The biggest weakness of the book is one that a perceptive reader will see as a theme over and over again. Fundamentally market incentives skew predictions. For instance, the political pundits have incentives to make big predictions and tell stories that are wrong, because they're more entertaining to the masses than Silver's nuanced analysis. Economists, mutual fund managers, and all have incentives to be wrong conventionally than to be right unconventionally. It is because of these distortionary effects that many of our predictions fail, rather than because we do not have the tools to do the job correctly, or because Bayesian reasoning isn't widely utilized.
Having said that, the book is fascinating, interesting, and enlightening. It's the best book I've read all year, and hence comes highly recommended.
Sunday, March 17, 2013
These include overly packed schedules, worrying about bullying and cyber-bullying, whether they're the best piano player and able to get into Carnegie Hall, etc., etc.
Madeline Levine advocates taking a holistic approach to the child, noting that it's far better for children to grow up to be good people rather than necessarily great mathematicians, engineers, doctors, or artists. She clearly lives in San Francisco, where most parents worry much more about their children's math classes than their ability to draw or play sports.
While Levine clearly has a good heart, I'm not sure her book can be very effective. It's one thing for her and her patients to abandon the rat race or paper chase, but unless/until society values ethics more than a big paycheck, the bankers on wall street will still command more respect than the people who did not cheat. That's what's driving society, and it has nothing to do with parents being pushy.
What's more, as I've noted over and over again on this blog, the world just simply does not need more English major journalists. Such journalists and writers actually do more harm to the topics they cover than if they did not exist, and I'm not sure a society should value such work. So to that extent I agree far more with the parents who think that their daughters should actually work hard at Math rather than say, "But I'm so much better at fashion."
I wanted to recommend this book. I certainly have no intention of pushing my son into things he doesn't like for the sake of being able to brag about piano recitals or other some such nonsense. But the entire book reeks of privilege and Levine lives in a society full of trust fund babies and people who not only have therapists but also have multiple therapists for their children. Such children will live in privilege regardless of how little Math they do and how little Science they know. But children of immigrants will have no such luxuries, and if you come from such a background you might find Levine's stories and anecdotes more than a little detached from reality. Hence: not recommended.
Saturday, March 16, 2013
One question that came up was where can you learn to code? While I'm not a big fan of the various programming boot camps for professional programmers, for MBAs, it could very well be just the thing. The school itself had fantastic facilities, and the lecture hall was the best room I'd ever given a presentation in, with stadium-style seating and the lecturer standing in the pit subject to questions all around. Definitely an experience to be had.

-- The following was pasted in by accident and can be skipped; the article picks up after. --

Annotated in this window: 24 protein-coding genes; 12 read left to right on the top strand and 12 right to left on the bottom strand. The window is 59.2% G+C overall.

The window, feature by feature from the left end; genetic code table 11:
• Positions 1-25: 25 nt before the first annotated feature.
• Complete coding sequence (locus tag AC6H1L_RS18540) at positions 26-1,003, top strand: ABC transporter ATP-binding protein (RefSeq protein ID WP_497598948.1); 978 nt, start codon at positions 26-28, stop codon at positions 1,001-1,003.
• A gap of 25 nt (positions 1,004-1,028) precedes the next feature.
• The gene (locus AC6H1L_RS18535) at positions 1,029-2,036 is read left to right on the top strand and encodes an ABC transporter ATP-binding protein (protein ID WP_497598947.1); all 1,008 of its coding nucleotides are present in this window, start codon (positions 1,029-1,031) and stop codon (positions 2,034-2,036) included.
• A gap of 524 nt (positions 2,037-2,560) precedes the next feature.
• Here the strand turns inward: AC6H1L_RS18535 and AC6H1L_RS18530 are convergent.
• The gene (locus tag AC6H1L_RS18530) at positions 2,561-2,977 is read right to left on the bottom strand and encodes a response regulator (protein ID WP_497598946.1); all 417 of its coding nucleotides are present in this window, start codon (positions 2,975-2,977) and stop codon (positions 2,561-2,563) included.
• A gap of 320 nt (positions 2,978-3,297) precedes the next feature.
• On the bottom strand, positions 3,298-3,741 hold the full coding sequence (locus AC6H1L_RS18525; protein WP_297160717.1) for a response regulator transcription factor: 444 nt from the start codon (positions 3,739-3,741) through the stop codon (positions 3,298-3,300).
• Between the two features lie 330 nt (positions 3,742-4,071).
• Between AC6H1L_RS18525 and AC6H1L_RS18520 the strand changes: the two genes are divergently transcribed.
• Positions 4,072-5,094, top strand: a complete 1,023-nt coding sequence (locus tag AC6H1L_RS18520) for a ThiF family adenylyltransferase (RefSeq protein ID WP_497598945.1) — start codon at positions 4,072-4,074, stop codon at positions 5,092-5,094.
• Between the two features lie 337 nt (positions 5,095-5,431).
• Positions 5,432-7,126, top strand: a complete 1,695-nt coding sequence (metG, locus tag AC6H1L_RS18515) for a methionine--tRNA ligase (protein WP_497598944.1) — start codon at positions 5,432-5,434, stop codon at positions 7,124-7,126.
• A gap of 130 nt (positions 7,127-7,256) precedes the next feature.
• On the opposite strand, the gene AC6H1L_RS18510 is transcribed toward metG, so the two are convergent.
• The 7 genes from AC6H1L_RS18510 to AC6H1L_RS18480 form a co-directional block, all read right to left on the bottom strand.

As usual, the above slides are sanitized for public consumption. The presentation given to the business school students is a lot more peppered with interesting case studies from industry. Having said that, with my new full time job, my time for speaking engagements is a lot more limited and I will curtail them going forward.
Friday, March 08, 2013
We get a smattering of mention of various studies, culminating in an introduction to the Tools of the Mind program. Strangely enough, my affluent neighborhood is full of Kumion cram schools as well as Montessori specialty kindergartens, but nobody brags about their Tools of the Mind curriculum. It's very likely that the tools of self-discipline, planning, and taking action is cultivated by upper middle class households as a matter of course, though one would think that something like Tools of the Mind would be useful no matter which strata of society you come from.
We don't get any expositions of music prodigies (thank goodness!), but instead get a long chapter about one teacher's attempt to successfully teach her disadvantaged kids to play chess and beat the upper class private schools in competition. It's a mesmerizing read, and worth your time. The punchline is that she coaches one of her star chess players on academics and absolutely fails to make a dent, showing you that success in one aspect of life doesn't get you far anywhere else.
Does this book teach you something you don't already know? Not really. It's a typical English major book, lacking pointers to studies as well as deep interviews with people who explore the development of executive function in children. But it's worth reading anyway. Recommended.